So why did I need Stoicism?

Before my diagnosis we had moved in with my elderly mother-in-law who amongst other things has rapidly developing dementia. Life became extremely stressful, a depressing daily grind and on top of this, COVID19 happened and prevented us from being in New Zealand for the birth of our grandkids.

Some of you might have read my first ‘self-help’ (literally helping myself) blog which is called ‘Notes from a Care Home’ detailing some of the problems of living with Mum in law through humour. When my diagnosis came through my priorities changed of course.

It was stoic thinking that kept me going and really led to me blogging. I was going to try journaling but thought that if I shared my experience, someone else might be helped too.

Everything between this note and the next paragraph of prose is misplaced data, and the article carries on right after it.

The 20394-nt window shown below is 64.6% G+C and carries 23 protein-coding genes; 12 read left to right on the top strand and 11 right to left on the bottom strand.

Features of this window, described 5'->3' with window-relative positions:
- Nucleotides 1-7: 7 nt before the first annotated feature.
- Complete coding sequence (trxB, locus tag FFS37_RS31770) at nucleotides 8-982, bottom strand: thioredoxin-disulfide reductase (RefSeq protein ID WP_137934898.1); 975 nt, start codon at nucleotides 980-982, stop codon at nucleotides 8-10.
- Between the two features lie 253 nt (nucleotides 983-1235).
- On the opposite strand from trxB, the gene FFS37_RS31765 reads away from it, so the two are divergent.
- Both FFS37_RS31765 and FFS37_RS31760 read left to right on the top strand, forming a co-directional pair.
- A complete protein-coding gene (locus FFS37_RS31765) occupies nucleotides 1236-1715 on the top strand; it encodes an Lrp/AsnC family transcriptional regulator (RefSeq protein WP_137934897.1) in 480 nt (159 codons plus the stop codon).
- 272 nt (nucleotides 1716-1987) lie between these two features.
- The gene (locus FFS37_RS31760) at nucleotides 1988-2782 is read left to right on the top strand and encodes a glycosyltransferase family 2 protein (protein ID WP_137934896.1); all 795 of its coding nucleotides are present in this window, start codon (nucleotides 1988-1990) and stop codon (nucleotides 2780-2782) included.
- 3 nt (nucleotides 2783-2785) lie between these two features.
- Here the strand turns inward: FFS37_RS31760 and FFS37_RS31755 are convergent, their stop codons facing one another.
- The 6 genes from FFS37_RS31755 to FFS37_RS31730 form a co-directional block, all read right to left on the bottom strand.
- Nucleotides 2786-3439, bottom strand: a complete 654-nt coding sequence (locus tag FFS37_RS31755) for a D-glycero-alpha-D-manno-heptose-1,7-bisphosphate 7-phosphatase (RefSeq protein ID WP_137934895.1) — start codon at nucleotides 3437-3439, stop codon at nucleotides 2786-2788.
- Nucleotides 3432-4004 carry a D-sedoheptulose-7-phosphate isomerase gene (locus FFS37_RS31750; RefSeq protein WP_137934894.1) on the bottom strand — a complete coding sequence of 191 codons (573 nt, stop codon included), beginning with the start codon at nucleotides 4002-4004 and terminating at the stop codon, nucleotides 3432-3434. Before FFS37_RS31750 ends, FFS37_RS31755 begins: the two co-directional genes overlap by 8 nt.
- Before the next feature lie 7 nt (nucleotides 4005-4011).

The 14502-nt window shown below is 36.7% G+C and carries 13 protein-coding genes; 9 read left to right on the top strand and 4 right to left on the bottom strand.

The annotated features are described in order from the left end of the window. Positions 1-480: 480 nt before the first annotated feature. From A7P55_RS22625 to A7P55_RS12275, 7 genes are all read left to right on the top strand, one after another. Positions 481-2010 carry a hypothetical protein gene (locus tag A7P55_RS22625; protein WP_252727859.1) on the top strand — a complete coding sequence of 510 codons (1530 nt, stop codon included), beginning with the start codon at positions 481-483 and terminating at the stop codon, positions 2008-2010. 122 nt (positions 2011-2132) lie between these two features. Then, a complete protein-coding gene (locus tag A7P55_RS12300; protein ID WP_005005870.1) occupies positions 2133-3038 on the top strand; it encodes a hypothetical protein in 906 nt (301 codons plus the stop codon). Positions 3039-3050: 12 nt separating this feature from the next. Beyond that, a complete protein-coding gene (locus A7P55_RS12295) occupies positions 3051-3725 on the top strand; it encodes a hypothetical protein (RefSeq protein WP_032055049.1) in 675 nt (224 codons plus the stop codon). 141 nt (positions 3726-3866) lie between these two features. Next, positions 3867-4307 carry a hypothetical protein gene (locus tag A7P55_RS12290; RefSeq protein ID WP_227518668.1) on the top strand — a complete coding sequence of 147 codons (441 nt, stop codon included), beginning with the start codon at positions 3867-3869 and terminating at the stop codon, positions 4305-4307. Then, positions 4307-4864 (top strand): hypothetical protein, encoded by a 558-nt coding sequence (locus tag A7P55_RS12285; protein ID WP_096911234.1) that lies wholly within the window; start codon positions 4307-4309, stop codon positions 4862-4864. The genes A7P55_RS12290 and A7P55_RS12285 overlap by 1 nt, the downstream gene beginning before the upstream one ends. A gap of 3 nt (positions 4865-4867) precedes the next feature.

Whatever I have to sacrifice to get the most time with my family is a win, and if I lose abilities along the way through no action on my part, they are small losses compared to the big win of life with my loved ones!

Stoicism has been around for about 2,000 years and was created by the Greeks and developed by the Romans. My introduction and ‘go to’ is a book by a guy called Ryan Holiday, called ‘The Daily Stoic’ and he also has a daily stoic podcast. The book has just one page for each day of the year with a quote from a famous Stoic and then a modern spin on the theme of it. It takes up almost no time each day, we are not talking about some big deal learning effort (although you might soon find that you want to know more) but builds you up in very tiny chunks.